ISSN (Print) - 0012-9976 | ISSN (Online) - 2349-8846

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Popular Culture and Caste: The Three Indias

Mainstream media content in India tends to reflect the dominant character of the people who own, work in and consume it, and either by default or design tend to invisiblise the sizeable number of Dalit, minority, Other backward castes and indigenous population who together make the overwhelming numerical majority in the country. These sections do figure in the media but are stereotypically depicted as poor, as victims, villains, ugly, etc. However, the marginalised sections constitute a large and diverse group which in recent years has found its voice in the aftermath of traumatic experiences like the institutional murder of Rohith Vemula. The advent of social media, falling prices of smartphones and data also disrupted the gatekeeping of content by traditional media houses and enabled the Dalits and OBC young people to access technology and access audiences which consumed content – music, news, entertainment – to which mainstream media did not cater, thus democratising access to media and lowering thresholds and bringing fresh talent to create content and give voice to a large but invisiblised marginalised audience.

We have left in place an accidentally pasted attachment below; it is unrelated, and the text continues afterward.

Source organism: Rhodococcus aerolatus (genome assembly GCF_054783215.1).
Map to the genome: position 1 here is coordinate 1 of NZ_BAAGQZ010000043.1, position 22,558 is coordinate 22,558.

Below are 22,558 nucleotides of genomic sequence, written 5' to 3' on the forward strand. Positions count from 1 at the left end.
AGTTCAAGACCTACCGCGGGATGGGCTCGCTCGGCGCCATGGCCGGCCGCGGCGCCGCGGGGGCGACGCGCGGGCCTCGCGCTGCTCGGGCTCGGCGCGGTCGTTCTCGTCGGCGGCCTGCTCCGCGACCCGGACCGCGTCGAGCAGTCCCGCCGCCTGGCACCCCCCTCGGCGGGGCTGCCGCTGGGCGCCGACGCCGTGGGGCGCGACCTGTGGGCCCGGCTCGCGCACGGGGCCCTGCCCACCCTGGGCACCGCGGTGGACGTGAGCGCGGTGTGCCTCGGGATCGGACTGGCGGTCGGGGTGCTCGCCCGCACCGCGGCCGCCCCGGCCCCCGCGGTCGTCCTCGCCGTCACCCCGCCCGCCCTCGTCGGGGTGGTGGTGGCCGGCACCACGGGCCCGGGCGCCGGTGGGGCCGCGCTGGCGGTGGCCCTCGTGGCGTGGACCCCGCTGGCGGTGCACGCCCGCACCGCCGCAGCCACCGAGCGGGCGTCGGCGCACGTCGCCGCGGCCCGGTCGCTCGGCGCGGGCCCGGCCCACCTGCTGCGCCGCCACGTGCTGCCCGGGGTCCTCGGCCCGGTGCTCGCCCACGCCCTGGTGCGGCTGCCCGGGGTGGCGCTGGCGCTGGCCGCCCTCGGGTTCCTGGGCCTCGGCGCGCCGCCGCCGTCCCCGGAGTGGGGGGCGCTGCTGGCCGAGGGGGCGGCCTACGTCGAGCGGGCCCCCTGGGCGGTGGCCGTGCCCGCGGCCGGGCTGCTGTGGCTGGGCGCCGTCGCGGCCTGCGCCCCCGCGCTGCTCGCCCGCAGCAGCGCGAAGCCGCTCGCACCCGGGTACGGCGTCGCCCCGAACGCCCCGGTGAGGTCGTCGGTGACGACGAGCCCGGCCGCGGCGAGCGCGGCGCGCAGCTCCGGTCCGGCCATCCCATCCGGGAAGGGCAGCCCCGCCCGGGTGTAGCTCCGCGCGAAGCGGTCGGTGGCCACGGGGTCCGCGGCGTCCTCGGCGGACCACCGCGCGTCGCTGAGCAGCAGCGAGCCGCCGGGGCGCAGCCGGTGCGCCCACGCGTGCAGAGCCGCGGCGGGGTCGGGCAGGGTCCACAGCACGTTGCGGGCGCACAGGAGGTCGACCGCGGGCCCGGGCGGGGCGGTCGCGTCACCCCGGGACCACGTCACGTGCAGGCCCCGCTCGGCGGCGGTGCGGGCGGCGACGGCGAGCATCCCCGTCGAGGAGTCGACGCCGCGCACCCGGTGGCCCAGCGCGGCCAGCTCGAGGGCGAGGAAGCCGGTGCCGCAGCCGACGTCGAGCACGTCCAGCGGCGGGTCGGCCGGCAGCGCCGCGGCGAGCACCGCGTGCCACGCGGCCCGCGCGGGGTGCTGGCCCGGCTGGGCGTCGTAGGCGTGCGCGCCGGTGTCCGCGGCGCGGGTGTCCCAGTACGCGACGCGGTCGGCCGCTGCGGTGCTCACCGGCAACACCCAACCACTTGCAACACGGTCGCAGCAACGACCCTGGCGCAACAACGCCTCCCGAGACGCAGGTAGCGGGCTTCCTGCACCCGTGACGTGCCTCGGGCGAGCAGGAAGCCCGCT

Pioneer of Marxist Social History

Eric Hobsbawm: A Life in History by Richard J Evans, London: Little Brown, 2019; pp xiii + 785, ₹ 954 (hardcover).

Ghoul: Challenging the Category of the ‘Nationalist Muslim’

The Netflix web series Ghoul provides an alternative to the stereotypical representation of the Muslim figure in Hindi cinema through its central protagonist and her dilemmas.
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